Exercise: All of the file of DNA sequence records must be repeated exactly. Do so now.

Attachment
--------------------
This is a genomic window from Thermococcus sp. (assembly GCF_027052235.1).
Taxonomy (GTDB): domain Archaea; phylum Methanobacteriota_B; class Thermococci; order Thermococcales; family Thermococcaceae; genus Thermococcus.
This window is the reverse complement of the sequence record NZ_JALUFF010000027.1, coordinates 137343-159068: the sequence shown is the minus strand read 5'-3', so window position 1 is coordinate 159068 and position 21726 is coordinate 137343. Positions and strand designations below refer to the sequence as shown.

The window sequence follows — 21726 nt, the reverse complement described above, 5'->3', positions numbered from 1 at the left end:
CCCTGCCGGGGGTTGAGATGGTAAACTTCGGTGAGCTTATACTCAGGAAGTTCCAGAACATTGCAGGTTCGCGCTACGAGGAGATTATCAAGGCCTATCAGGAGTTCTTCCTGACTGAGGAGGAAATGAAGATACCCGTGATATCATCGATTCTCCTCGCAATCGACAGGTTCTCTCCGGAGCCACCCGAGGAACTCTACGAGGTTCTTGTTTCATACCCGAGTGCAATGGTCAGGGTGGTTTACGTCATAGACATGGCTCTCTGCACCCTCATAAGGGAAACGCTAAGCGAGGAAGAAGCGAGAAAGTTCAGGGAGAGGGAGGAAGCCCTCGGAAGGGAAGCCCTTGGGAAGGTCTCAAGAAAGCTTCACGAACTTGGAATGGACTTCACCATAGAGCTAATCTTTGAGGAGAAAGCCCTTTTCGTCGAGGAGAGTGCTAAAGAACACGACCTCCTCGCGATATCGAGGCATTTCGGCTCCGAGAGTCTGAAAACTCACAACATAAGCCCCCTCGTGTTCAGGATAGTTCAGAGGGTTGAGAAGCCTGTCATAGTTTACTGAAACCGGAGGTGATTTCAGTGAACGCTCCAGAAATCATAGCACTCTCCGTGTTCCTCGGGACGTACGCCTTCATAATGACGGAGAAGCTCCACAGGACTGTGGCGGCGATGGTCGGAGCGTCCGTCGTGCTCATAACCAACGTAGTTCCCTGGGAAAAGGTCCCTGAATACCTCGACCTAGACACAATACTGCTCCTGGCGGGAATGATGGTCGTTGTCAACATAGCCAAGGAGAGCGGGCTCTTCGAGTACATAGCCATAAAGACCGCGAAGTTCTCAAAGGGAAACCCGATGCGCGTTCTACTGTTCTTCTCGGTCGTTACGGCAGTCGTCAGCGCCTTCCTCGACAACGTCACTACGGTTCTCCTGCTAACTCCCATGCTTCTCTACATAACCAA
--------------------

This is a genomic window from Thermococcus sp. (assembly GCF_027052235.1).
Taxonomy (GTDB): domain Archaea; phylum Methanobacteriota_B; class Thermococci; order Thermococcales; family Thermococcaceae; genus Thermococcus.
This window is the reverse complement of the sequence record NZ_JALUFF010000027.1, coordinates 137343-159068: the sequence shown is the minus strand read 5'-3', so window position 1 is coordinate 159068 and position 21726 is coordinate 137343. Positions and strand designations below refer to the sequence as shown.

The window sequence follows — 21726 nt, the reverse complement described above, 5'->3', positions numbered from 1 at the left end:
CCCTGCCGGGGGTTGAGATGGTAAACTTCGGTGAGCTTATACTCAGGAAGTTCCAGAACATTGCAGGTTCGCGCTACGAGGAGATTATCAAGGCCTATCAGGAGTTCTTCCTGACTGAGGAGGAAATGAAGATACCCGTGATATCATCGATTCTCCTCGCAATCGACAGGTTCTCTCCGGAGCCACCCGAGGAACTCTACGAGGTTCTTGTTTCATACCCGAGTGCAATGGTCAGGGTGGTTTACGTCATAGACATGGCTCTCTGCACCCTCATAAGGGAAACGCTAAGCGAGGAAGAAGCGAGAAAGTTCAGGGAGAGGGAGGAAGCCCTCGGAAGGGAAGCCCTTGGGAAGGTCTCAAGAAAGCTTCACGAACTTGGAATGGACTTCACCATAGAGCTAATCTTTGAGGAGAAAGCCCTTTTCGTCGAGGAGAGTGCTAAAGAACACGACCTCCTCGCGATATCGAGGCATTTCGGCTCCGAGAGTCTGAAAACTCACAACATAAGCCCCCTCGTGTTCAGGATAGTTCAGAGGGTTGAGAAGCCTGTCATAGTTTACTGAAACCGGAGGTGATTTCAGTGAACGCTCCAGAAATCATAGCACTCTCCGTGTTCCTCGGGACGTACGCCTTCATAATGACGGAGAAGCTCCACAGGACTGTGGCGGCGATGGTCGGAGCGTCCGTCGTGCTCATAACCAACGTAGTTCCCTGGGAAAAGGTCCCTGAATACCTCGACCTAGACACAATACTGCTCCTGGCGGGAATGATGGTCGTTGTCAACATAGCCAAGGAGAGCGGGCTCTTCGAGTACATAGCCATAAAGACCGCGAAGTTCTCAAAGGGAAACCCGATGCGCGTTCTACTGTTCTTCTCGGTCGTTACGGCAGTCGTCAGCGCCTTCCTCGACAACGTCACTACGGTTCTCCTGCTAACTCCCATGCTTCTCTACATAACCAA